This sagittal T1-weighted MR image demonstrates some of the features found in the skull in achondroplasia.
There was moderate enlargement of ventricles and surface CSF spaces consistent with communicating hydrocephalus. CSF flow studies demonstrated flow around the craniocervical junction. MR venography demonstrated restricted flow in the sigmoid sinuses and jugular bulbs, which probably contributed to the hydrocephalus.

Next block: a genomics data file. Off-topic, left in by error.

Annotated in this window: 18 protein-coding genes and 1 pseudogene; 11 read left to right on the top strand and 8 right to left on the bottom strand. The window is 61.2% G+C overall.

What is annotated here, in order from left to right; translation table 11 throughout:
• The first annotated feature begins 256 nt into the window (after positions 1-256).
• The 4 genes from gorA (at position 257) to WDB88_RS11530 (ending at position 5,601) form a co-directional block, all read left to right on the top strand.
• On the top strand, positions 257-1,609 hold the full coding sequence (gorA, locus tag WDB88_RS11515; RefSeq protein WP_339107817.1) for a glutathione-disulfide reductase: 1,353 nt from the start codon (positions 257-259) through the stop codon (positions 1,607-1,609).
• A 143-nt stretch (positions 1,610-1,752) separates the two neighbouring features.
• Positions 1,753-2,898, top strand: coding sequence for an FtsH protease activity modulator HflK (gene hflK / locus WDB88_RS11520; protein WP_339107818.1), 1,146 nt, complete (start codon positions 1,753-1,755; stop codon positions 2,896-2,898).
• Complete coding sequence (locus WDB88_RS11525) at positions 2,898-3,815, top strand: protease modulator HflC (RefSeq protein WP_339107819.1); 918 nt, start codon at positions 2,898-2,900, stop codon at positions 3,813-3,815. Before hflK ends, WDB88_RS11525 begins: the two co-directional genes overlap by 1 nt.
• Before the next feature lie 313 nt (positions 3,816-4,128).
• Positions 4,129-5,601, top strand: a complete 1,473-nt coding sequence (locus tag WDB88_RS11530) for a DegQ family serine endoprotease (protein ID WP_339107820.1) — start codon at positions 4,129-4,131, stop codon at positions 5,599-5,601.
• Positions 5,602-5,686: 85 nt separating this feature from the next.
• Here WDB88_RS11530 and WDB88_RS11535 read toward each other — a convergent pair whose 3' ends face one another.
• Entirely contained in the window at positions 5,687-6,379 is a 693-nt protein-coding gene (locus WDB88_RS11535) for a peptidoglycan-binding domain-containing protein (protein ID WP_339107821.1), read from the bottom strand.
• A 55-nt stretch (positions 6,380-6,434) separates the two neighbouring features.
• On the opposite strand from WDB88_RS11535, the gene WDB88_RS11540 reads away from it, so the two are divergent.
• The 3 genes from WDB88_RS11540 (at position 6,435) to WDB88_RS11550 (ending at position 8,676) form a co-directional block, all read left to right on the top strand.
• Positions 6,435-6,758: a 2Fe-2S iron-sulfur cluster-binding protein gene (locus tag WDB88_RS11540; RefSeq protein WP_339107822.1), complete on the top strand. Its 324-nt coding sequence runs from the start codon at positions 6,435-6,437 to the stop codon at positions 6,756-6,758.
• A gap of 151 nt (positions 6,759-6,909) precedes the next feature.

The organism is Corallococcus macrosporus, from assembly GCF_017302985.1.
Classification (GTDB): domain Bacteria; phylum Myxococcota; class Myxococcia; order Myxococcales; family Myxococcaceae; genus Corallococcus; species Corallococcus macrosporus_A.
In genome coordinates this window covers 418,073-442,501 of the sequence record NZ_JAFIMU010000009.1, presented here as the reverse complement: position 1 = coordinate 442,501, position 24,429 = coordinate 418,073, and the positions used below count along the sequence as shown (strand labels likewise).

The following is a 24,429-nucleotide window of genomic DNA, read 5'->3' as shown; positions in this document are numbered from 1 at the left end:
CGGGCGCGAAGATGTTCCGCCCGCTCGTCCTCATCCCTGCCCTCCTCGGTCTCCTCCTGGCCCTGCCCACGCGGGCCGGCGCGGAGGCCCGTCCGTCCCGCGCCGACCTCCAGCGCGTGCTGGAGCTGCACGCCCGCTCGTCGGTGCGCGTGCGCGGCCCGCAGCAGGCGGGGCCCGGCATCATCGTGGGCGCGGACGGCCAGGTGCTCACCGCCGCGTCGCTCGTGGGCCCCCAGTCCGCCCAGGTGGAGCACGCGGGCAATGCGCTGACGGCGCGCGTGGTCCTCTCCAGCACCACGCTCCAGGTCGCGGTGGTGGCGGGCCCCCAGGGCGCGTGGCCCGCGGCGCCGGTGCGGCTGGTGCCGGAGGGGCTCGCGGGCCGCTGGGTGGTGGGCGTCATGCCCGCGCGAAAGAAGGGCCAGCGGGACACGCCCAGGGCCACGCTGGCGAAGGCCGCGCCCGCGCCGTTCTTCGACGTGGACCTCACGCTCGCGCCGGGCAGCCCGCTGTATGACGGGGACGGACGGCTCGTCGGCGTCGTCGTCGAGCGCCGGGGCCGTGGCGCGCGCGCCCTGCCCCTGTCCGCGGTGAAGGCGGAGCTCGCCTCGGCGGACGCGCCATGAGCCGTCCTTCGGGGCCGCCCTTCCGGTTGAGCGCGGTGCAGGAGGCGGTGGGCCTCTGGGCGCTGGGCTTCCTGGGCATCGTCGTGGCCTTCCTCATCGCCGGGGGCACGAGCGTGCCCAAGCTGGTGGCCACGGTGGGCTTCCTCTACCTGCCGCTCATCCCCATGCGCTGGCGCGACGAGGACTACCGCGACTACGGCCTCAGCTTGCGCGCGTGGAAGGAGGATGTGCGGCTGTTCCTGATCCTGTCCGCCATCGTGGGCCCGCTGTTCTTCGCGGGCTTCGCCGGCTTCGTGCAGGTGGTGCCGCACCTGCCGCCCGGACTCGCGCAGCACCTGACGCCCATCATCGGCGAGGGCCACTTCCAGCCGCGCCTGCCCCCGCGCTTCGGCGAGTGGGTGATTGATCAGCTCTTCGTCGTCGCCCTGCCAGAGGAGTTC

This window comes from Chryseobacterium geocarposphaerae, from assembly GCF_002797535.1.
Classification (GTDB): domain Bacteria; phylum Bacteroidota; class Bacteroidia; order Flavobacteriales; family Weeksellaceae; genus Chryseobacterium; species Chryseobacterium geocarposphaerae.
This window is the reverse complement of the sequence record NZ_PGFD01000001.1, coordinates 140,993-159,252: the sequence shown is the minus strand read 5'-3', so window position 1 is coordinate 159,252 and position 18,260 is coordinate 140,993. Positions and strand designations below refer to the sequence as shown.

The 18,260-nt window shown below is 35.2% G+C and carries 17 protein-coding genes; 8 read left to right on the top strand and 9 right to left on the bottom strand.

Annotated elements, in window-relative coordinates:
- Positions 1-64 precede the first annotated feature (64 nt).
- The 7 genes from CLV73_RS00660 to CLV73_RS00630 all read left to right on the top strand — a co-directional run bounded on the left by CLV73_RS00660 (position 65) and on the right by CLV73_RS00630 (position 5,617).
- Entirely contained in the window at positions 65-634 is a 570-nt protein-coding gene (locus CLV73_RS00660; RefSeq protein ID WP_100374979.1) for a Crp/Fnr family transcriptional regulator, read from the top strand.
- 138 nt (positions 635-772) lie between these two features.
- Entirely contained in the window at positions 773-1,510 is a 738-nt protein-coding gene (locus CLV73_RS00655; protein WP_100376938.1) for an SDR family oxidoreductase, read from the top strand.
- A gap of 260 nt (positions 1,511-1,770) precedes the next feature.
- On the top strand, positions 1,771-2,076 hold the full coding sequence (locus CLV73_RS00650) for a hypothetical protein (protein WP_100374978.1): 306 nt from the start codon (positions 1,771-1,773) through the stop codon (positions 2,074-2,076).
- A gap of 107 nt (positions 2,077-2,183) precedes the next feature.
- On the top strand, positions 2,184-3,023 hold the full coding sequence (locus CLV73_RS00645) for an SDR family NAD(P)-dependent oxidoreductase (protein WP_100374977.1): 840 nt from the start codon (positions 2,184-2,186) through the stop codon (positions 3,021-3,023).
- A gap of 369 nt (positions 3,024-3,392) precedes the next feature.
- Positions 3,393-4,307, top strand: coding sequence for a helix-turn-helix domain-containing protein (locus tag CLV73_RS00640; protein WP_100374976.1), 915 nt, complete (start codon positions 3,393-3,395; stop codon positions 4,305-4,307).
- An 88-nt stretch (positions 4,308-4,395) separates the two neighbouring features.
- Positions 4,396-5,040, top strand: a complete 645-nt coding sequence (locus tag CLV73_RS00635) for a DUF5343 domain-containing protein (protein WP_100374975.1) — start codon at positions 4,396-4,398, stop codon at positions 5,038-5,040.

Craniocervical junction constriction can give rise to problems in achondroplasia including sleep apneoa, sudden apneoas, sudden death, and myelomalacia. Surgical decompression may be helpful in selected cases.